This Is How Jane Fonda Remembers Her Time With Marilyn Monroe

Spend a bit of time running around Hollywood showbiz circles and you'll most likely hear the name "Lee Strasberg" mentioned more than a few times. Lee Strasberg was internationally known for his portrayal as Hyman Roth in "​​The Godfather: Part II." But behind the scenes, he was one of the most impactful coaches to ever teach acting. Lee Strasberg first started coaching in 1931 and continued to do so for decades before his death in 1982. The Lee Strasberg Theater & Institute still teaches his method to aspiring actors to this day. Alumni of the Lee Strasberg Theater & Institute include Hollywood heavy-hitters like Angelina Jolie, Uma Thurman, Alec Baldwin, and Jane Fonda.

Considering the length of time Strasberg dedicated to teaching, not to mention how wildly popular and successful his methods were, it's no surprise that there have been some interesting celebrity pairings sitting in the student section. In fact, it was in Lee Strasberg's acting class that Jane Fonda and Marilyn Monroe crossed paths.

In an interview with The New York Times, Fonda described seeing the almost-mythical-like allure to Monroe in the flesh, "She glowed! There was a glow coming out of her that was unbelievable! It came from her skin and her hair and her being. I've never seen anything like it."

Marilyn Monroe was terrified of being a fraud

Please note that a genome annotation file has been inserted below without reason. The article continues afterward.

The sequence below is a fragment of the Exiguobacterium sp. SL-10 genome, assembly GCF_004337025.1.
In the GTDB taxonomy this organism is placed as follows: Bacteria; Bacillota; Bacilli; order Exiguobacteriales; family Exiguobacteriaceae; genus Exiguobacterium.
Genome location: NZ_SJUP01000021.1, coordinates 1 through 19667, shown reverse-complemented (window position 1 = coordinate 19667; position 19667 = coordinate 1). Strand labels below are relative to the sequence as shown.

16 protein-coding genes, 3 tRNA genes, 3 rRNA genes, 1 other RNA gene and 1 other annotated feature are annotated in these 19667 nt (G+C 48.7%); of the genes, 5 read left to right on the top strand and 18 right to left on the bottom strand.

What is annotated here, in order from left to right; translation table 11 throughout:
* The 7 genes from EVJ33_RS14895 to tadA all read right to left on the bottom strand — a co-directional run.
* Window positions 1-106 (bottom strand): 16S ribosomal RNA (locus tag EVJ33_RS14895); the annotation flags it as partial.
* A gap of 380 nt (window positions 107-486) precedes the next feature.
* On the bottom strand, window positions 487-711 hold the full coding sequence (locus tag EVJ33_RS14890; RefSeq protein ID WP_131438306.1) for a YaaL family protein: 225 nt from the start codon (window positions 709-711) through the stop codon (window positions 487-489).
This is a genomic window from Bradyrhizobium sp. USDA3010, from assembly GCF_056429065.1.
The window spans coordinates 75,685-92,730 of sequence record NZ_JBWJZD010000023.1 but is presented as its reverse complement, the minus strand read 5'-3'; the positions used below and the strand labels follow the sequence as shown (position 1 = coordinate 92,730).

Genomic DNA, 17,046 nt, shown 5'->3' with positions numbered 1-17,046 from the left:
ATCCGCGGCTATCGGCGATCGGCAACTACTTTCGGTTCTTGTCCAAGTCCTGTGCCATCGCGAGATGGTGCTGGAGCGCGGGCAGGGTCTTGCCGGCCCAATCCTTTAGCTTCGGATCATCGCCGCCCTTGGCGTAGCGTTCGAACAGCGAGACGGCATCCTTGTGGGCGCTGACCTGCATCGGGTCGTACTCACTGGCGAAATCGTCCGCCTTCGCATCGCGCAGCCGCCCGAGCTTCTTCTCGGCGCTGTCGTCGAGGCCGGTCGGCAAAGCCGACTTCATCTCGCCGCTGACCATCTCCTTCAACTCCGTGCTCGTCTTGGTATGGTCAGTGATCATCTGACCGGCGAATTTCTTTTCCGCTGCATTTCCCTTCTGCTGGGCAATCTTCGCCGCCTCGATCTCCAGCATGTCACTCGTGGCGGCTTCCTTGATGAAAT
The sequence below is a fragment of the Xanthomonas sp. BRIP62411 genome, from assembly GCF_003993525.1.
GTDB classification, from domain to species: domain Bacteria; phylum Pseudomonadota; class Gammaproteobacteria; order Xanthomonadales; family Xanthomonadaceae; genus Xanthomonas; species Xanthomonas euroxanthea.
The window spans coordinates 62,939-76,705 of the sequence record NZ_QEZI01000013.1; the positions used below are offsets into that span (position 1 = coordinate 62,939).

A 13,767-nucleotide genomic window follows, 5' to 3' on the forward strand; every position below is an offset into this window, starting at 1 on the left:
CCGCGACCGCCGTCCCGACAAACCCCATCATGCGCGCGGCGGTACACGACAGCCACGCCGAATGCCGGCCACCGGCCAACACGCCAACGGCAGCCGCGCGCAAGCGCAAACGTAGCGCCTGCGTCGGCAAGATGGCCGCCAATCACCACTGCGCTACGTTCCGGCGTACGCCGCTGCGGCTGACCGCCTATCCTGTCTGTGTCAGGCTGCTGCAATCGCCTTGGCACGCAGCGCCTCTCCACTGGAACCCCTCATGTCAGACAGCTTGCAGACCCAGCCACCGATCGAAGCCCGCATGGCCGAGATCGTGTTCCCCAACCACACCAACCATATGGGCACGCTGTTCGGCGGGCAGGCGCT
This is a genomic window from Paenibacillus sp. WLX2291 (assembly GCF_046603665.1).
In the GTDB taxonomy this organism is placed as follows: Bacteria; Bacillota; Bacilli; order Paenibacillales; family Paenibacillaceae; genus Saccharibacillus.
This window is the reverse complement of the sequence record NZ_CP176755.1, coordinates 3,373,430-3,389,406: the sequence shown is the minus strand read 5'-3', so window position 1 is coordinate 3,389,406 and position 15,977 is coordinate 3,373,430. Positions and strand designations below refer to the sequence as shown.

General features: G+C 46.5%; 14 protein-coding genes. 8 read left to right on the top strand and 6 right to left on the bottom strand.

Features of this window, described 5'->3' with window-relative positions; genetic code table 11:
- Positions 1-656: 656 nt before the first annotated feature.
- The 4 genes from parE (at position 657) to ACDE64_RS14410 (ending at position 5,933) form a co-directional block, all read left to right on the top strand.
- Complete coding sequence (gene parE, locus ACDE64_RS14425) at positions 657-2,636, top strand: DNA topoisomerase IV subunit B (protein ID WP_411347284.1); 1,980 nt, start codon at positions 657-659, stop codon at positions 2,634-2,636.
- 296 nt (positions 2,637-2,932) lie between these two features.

While living in New York as a Vassar College dropout, Jane Fonda began studying under Lee Strasberg at the Actors Studio in the late 1950s. Fonda, who hails from three generations of award-winning actors, made her debut at the age of 23 in the Broadway play, "There Was A Little Girl," and the movie "Tall Story" (via Britannica) both pieces hitting the scene in 1960.

It is Lee Strasberg, who would eventually connect Fonda to model-turned-actress Marilyn Monroe. According to a "Late Show with David Letterman," interview, the "Monster In Law" actress revealed Monroe's true persona was nothing like the vivacious bombshell portrayed in film and photos. Instead, the "Some Like It Hot" star was timid, scared even.

"She'd sit there with no makeup on, and a little babushka around her head. Very quiet ... It's the strange thing about celebrity, on the one hand, she knew she was the most famous person woman in the world and the sexiest and the most sought after. On the other hand, she always thought, 'This is the day they'll find out I'm a fraud.'"

"I loved her."

In a YouTube clip of the interview, Jane Fonda went on to tell David Letterman that Marilyn Monroe would sometimes show up to events hours late because the thought of needing to perform in front of so many people would make her physically ill. "I wonder if ... today if a person had that problem, we could find help for that person," Letterman posited.

"There's always a pill," Fonda quipped. But in all seriousness, the two Hollywood legends are right. Marilyn Monroe was notoriously tormented by all the fame and attention poured onto her. Had there been better resources for the tortured starlet, her life could have potentially extended beyond the cruelly short 36 years she was on this planet. Still, Monroe left a lasting impact for someone who died at such a young age. "It was like she was carrying a light inside her. There was something incredible about her. She was so luminous ... I loved her," Fonda concluded. 

If you or someone you know is struggling with mental health, please contact the Crisis Text Line by texting HOME to 741741, call the National Alliance on Mental Illness helpline at 1-800-950-NAMI (6264), or visit the National Institute of Mental Health website.